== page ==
In a part of the city where every fourth voter is a union member, the Labor Council endorsement will make an enormous difference in District 11.

I want to thank all the members who kept an open mind and recognized my work as an organizer and a great supporter of the labor movement from inside City Hall. Special thanks goes to Conny Ford of Office & Proffessional Employees Union Local 3, Robert Haaland of SEIU Local 1021, Mike Theriault of the Building and Construction Trades, Mike Casey President of UNITE HERE! Local 2 -- the needle trades and hotel workers union, Tim Paulsen President of the San Francisco Labor Council and Giuliana Milanese retired organizer with the California Nurses Association.

Sunday, March 9, 2008

The Reports of My Running for the Democratic County Central Committee Are Greatly Exaggerated

Contrary to what the San Francisco Chronicle reported on Saturday, I am not running for the Democratic County Central Committee. I did pull papers and I did get over the required 20 signatures to run for a seat representing the 12th Assembly District on the DCCC. In the end, I felt that the the DCCC wasn't the right fit for me and I never turned in the signatures.

I want to focus my energy on my campaign for Supervisor and the needs of District 11.

Sunday, March 2, 2008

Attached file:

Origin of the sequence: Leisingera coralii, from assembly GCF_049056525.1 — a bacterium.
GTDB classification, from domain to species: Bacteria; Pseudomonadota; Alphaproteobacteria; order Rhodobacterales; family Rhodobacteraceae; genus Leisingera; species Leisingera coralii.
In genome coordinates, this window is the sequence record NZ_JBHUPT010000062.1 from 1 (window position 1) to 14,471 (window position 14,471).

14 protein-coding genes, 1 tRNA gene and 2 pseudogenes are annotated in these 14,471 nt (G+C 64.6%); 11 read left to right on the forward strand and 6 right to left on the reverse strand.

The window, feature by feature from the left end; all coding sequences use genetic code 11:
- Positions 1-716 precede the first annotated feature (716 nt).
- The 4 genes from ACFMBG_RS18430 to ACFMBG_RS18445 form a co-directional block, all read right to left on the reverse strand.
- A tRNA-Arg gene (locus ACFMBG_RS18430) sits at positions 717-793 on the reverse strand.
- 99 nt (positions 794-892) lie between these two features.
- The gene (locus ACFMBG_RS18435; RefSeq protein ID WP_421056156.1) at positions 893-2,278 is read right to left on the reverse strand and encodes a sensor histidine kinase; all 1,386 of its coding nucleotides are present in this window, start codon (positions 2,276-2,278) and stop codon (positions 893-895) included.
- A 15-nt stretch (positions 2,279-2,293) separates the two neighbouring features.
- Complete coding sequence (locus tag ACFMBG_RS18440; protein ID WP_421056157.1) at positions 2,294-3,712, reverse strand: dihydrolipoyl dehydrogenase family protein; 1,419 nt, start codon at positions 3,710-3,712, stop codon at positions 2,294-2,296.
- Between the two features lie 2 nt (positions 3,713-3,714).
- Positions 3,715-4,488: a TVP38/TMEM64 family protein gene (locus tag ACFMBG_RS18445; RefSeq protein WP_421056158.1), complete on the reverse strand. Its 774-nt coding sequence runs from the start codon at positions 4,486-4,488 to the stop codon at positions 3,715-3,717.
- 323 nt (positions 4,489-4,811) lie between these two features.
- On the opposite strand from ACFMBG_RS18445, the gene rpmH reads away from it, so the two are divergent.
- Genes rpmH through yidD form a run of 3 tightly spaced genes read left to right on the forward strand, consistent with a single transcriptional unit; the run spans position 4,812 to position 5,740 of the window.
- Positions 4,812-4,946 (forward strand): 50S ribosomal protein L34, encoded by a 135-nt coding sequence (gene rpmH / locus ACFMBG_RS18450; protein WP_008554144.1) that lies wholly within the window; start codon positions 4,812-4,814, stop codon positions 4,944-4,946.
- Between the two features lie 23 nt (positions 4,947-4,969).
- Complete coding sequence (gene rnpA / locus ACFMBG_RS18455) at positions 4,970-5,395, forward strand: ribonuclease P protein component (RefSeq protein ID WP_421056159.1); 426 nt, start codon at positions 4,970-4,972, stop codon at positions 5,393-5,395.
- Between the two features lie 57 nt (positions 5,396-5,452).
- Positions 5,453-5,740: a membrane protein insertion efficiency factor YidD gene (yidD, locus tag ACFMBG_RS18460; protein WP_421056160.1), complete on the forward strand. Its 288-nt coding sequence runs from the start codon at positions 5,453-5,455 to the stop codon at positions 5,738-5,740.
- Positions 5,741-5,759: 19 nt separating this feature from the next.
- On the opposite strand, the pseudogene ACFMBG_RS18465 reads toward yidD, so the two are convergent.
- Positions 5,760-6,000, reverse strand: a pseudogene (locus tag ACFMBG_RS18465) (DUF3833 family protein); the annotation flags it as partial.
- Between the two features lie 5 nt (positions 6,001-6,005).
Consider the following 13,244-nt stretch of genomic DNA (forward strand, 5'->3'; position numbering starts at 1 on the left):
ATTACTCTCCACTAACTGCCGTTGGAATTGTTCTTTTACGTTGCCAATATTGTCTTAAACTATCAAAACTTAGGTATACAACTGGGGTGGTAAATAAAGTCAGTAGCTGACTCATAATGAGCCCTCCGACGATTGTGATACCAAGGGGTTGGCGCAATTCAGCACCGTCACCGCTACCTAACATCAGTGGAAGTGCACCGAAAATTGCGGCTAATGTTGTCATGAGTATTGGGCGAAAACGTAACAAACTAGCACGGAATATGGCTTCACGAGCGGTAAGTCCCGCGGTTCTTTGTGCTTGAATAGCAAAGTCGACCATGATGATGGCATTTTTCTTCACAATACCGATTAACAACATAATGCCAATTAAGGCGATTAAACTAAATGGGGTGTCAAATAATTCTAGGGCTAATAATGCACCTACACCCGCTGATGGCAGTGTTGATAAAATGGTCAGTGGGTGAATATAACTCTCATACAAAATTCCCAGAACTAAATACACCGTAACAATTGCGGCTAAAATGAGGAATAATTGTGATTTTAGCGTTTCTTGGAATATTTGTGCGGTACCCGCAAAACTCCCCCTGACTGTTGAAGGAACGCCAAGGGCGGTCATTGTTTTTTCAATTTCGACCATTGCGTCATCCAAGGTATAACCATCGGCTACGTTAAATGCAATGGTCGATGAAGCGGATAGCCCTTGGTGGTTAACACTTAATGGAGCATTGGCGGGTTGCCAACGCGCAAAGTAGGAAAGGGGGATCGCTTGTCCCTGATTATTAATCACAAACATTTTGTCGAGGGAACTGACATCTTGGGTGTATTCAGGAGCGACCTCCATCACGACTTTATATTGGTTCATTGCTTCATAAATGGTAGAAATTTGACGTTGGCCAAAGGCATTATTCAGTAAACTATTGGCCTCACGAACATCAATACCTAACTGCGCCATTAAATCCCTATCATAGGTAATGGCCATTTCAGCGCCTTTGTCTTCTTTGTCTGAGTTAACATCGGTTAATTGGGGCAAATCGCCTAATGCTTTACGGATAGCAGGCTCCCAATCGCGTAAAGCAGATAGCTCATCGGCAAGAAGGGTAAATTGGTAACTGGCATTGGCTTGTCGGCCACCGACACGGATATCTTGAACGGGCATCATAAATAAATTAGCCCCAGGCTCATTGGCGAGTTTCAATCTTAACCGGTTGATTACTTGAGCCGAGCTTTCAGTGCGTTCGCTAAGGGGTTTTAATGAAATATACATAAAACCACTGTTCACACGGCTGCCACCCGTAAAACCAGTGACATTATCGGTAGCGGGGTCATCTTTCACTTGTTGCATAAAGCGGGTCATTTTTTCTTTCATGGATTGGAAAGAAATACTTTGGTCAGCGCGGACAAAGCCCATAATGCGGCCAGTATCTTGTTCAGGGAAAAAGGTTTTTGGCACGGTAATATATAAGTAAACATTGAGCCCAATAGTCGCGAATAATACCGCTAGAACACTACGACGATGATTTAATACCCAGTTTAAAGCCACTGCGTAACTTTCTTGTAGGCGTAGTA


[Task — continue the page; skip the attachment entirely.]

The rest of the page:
Minnie and Lovie Ward Recreation Center Outrage

There are many examples of District 11 residents not getting their fair share of city services and it's safe to say that of all the parts of the D11, the Ocean View, Merced Heights and Ingleside (OMI) neighborhoods get the short end of a very small stick. A case in point: "the Minnie and Lovie Ward Ocean View Recreation Center.

The rec center is a brand new replacement facility for an old and dilapidated center that sat on the site at Ocean View Park. If you happen to drive by the park, your first glance will draw you into an inviting scene, a beautiful public building, a brand new children's playground and a playfield in fairly decent shape. Take a closer look and ask a few questions and things don't look so good: the playground, though fully built is surrounded by yellow tape making it off limits to the many neighborhood kids who are just dying to play on it and the rec center has undergone a series of delays that have lasted over a year and are expected to continue through September.